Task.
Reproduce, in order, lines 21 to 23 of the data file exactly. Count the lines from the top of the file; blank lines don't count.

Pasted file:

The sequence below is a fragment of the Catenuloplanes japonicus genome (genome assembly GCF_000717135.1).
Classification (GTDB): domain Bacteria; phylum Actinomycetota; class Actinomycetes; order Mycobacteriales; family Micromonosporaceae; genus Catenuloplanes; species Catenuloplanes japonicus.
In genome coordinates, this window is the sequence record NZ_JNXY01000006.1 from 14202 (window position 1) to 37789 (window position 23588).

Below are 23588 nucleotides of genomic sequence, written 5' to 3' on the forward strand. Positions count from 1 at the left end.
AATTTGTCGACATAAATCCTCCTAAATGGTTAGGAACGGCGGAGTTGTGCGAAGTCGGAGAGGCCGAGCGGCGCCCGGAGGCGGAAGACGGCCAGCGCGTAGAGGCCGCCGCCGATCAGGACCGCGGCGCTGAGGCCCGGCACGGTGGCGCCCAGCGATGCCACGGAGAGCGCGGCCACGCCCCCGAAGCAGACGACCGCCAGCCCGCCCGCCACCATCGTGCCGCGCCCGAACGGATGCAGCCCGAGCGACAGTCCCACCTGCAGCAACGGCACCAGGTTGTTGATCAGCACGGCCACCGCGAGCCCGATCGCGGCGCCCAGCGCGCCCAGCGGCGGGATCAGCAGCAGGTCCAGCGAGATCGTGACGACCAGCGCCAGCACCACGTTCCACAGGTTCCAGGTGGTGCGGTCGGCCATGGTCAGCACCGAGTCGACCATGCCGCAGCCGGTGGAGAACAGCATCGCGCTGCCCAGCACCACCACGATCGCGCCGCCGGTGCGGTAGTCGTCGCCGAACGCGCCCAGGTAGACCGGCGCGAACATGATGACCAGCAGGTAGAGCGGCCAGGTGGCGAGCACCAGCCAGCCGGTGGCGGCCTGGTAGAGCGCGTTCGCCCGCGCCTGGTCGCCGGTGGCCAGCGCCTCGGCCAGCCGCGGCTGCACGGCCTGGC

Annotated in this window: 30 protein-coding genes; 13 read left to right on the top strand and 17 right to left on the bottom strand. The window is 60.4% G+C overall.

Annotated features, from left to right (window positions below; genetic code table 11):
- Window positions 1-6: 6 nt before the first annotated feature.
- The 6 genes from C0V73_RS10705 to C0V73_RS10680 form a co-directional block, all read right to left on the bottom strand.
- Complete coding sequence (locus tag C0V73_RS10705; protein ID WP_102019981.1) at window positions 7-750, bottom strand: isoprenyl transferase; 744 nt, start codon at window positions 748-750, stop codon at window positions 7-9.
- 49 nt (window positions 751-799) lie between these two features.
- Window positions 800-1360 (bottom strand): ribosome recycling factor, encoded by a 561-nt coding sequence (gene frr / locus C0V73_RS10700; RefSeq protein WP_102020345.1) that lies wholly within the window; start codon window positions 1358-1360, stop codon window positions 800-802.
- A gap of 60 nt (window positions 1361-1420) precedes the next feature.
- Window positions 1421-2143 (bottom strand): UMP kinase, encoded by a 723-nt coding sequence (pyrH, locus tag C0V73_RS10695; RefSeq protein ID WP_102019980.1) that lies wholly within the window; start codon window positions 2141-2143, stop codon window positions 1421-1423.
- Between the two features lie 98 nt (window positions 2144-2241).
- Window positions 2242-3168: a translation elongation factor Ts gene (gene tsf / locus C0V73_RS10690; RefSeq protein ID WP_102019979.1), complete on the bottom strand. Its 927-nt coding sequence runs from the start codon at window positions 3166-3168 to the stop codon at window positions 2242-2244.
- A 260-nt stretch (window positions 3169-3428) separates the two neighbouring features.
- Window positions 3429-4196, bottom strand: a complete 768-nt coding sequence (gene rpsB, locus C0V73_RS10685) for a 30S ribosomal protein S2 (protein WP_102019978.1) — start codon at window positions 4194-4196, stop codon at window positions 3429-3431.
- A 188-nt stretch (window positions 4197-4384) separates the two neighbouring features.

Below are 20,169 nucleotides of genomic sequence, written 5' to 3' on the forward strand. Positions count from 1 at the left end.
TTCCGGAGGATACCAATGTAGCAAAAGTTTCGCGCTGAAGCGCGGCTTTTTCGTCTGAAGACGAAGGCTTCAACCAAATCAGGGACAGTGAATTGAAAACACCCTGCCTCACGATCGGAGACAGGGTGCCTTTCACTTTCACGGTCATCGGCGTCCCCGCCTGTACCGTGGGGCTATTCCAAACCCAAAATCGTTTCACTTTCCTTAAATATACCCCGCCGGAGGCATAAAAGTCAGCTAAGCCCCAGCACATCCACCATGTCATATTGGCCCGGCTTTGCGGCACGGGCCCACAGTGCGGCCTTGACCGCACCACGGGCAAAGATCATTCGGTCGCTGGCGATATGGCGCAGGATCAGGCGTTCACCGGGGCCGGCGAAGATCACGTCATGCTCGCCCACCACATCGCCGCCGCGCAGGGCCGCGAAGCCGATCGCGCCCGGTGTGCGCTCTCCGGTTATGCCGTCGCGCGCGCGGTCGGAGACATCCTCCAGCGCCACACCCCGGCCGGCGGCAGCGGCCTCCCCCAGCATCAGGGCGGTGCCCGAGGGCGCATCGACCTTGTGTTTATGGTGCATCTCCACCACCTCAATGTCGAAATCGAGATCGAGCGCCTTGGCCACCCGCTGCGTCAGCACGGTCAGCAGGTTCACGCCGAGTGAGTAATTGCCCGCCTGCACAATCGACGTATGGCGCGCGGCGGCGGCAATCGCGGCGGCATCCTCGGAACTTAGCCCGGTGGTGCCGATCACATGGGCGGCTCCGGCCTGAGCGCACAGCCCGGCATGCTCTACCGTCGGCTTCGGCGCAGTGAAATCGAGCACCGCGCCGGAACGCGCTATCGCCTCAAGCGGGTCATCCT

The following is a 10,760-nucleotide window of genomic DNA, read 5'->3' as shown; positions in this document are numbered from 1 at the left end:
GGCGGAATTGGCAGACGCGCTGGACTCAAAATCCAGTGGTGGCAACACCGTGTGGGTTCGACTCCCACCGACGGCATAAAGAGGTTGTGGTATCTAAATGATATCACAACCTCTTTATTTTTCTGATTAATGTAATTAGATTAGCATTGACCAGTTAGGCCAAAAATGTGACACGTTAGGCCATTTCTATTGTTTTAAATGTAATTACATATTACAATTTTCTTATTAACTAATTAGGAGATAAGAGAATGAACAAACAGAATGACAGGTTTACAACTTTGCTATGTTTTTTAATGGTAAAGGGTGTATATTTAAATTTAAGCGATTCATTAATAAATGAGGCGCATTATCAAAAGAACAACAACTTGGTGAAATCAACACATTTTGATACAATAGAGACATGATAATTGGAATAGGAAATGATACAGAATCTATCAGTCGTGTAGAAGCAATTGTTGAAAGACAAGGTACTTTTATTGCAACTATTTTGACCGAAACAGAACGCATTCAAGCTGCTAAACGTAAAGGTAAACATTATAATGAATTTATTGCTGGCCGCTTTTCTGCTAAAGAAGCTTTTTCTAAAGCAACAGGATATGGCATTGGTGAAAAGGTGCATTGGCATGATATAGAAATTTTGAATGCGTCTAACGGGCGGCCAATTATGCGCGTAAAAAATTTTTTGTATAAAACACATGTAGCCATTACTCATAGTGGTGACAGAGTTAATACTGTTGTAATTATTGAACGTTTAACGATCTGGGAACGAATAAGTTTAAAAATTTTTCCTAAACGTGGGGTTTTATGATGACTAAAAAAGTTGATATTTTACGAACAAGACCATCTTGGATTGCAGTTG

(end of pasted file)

TTCCGGAGGATACCAATGTAGCAAAAGTTTCGCGCTGAAGCGCGGCTTTTTCGTCTGAAGACGAAGGCTTCAACCAAATCAGGGACAGTGAATTGAAAACACCCTGCCTCACGATCGGAGACAGGGTGCCTTTCACTTTCACGGTCATCGGCGTCCCCGCCTGTACCGTGGGGCTATTCCAAACCCAAAATCGTTTCACTTTCCTTAAATATACCCCGCCGGAGGCATAAAAGTCAGCTAAGCCCCAGCACATCCACCATGTCATATTGGCCCGGCTTTGCGGCACGGGCCCACAGTGCGGCCTTGACCGCACCACGGGCAAAGATCATTCGGTCGCTGGCGATATGGCGCAGGATCAGGCGTTCACCGGGGCCGGCGAAGATCACGTCATGCTCGCCCACCACATCGCCGCCGCGCAGGGCCGCGAAGCCGATCGCGCCCGGTGTGCGCTCTCCGGTTATGCCGTCGCGCGCGCGGTCGGAGACATCCTCCAGCGCCACACCCCGGCCGGCGGCAGCGGCCTCCCCCAGCATCAGGGCGGTGCCCGAGGGCGCATCGACCTTGTGTTTATGGTGCATCTCCACCACCTCAATGTCGAAATCGAGATCGAGCGCCTTGGCCACCCGCTGCGTCAGCACGGTCAGCAGGTTCACGCCGAGTGAGTAATTGCCCGCCTGCACAATCGACGTATGGCGCGCGGCGGCGGCAATCGCGGCGGCATCCTCGGAACTTAGCCCGGTGGTGCCGATCACATGGGCGGCTCCGGCCTGAGCGCACAGCCCGGCATGCTCTACCGTCGGCTTCGGCGCAGTGAAATCGAGCACCGCGCCGGAACGCGCTATCGCCTCAAGCGGGTCATCCT

The following is a 10,760-nucleotide window of genomic DNA, read 5'->3' as shown; positions in this document are numbered from 1 at the left end:
GGCGGAATTGGCAGACGCGCTGGACTCAAAATCCAGTGGTGGCAACACCGTGTGGGTTCGACTCCCACCGACGGCATAAAGAGGTTGTGGTATCTAAATGATATCACAACCTCTTTATTTTTCTGATTAATGTAATTAGATTAGCATTGACCAGTTAGGCCAAAAATGTGACACGTTAGGCCATTTCTATTGTTTTAAATGTAATTACATATTACAATTTTCTTATTAACTAATTAGGAGATAAGAGAATGAACAAACAGAATGACAGGTTTACAACTTTGCTATGTTTTTTAATGGTAAAGGGTGTATATTTAAATTTAAGCGATTCATTAATAAATGAGGCGCATTATCAAAAGAACAACAACTTGGTGAAATCAACACATTTTGATACAATAGAGACATGATAATTGGAATAGGAAATGATACAGAATCTATCAGTCGTGTAGAAGCAATTGTTGAAAGACAAGGTACTTTTATTGCAACTATTTTGACCGAAACAGAACGCATTCAAGCTGCTAAACGTAAAGGTAAACATTATAATGAATTTATTGCTGGCCGCTTTTCTGCTAAAGAAGCTTTTTCTAAAGCAACAGGATATGGCATTGGTGAAAAGGTGCATTGGCATGATATAGAAATTTTGAATGCGTCTAACGGGCGGCCAATTATGCGCGTAAAAAATTTTTTGTATAAAACACATGTAGCCATTACTCATAGTGGTGACAGAGTTAATACTGTTGTAATTATTGAACGTTTAACGATCTGGGAACGAATAAGTTTAAAAATTTTTCCTAAACGTGGGGTTTTATGATGACTAAAAAAGTTGATATTTTACGAACAAGACCATCTTGGATTGCAGTTG